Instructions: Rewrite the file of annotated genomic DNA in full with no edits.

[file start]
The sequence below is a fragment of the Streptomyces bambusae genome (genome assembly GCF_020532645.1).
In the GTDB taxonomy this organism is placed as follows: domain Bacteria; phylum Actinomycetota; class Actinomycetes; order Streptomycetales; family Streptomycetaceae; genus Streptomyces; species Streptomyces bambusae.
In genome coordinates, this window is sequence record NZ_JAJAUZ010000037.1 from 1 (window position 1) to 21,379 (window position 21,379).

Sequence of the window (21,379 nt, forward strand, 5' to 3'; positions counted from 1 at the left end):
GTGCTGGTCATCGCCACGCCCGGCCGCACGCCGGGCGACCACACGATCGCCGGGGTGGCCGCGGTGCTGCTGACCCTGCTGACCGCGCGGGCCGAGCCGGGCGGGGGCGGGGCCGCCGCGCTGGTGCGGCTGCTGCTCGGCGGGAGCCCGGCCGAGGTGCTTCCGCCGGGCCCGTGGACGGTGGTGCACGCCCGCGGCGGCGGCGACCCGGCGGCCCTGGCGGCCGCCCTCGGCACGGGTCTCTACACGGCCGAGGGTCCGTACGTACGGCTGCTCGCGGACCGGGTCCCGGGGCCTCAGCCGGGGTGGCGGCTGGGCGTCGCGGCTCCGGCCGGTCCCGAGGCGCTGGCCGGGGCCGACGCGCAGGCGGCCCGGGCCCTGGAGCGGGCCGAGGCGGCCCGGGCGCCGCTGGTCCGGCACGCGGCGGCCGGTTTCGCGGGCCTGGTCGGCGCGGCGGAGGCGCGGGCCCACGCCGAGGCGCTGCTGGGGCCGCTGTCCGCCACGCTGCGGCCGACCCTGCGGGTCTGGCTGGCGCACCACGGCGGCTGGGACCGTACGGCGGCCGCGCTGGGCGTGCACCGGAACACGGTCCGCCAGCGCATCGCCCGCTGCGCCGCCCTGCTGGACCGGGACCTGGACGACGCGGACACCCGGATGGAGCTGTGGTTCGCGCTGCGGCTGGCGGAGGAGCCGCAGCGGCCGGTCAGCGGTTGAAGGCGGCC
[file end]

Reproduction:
The sequence below is a fragment of the Streptomyces bambusae genome (genome assembly GCF_020532645.1).
In the GTDB taxonomy this organism is placed as follows: domain Bacteria; phylum Actinomycetota; class Actinomycetes; order Streptomycetales; family Streptomycetaceae; genus Streptomyces; species Streptomyces bambusae.
In genome coordinates, this window is sequence record NZ_JAJAUZ010000037.1 from 1 (window position 1) to 21,379 (window position 21,379).

Sequence of the window (21,379 nt, forward strand, 5' to 3'; positions counted from 1 at the left end):
GTGCTGGTCATCGCCACGCCCGGCCGCACGCCGGGCGACCACACGATCGCCGGGGTGGCCGCGGTGCTGCTGACCCTGCTGACCGCGCGGGCCGAGCCGGGCGGGGGCGGGGCCGCCGCGCTGGTGCGGCTGCTGCTCGGCGGGAGCCCGGCCGAGGTGCTTCCGCCGGGCCCGTGGACGGTGGTGCACGCCCGCGGCGGCGGCGACCCGGCGGCCCTGGCGGCCGCCCTCGGCACGGGTCTCTACACGGCCGAGGGTCCGTACGTACGGCTGCTCGCGGACCGGGTCCCGGGGCCTCAGCCGGGGTGGCGGCTGGGCGTCGCGGCTCCGGCCGGTCCCGAGGCGCTGGCCGGGGCCGACGCGCAGGCGGCCCGGGCCCTGGAGCGGGCCGAGGCGGCCCGGGCGCCGCTGGTCCGGCACGCGGCGGCCGGTTTCGCGGGCCTGGTCGGCGCGGCGGAGGCGCGGGCCCACGCCGAGGCGCTGCTGGGGCCGCTGTCCGCCACGCTGCGGCCGACCCTGCGGGTCTGGCTGGCGCACCACGGCGGCTGGGACCGTACGGCGGCCGCGCTGGGCGTGCACCGGAACACGGTCCGCCAGCGCATCGCCCGCTGCGCCGCCCTGCTGGACCGGGACCTGGACGACGCGGACACCCGGATGGAGCTGTGGTTCGCGCTGCGGCTGGCGGAGGAGCCGCAGCGGCCGGTCAGCGGTTGAAGGCGGCC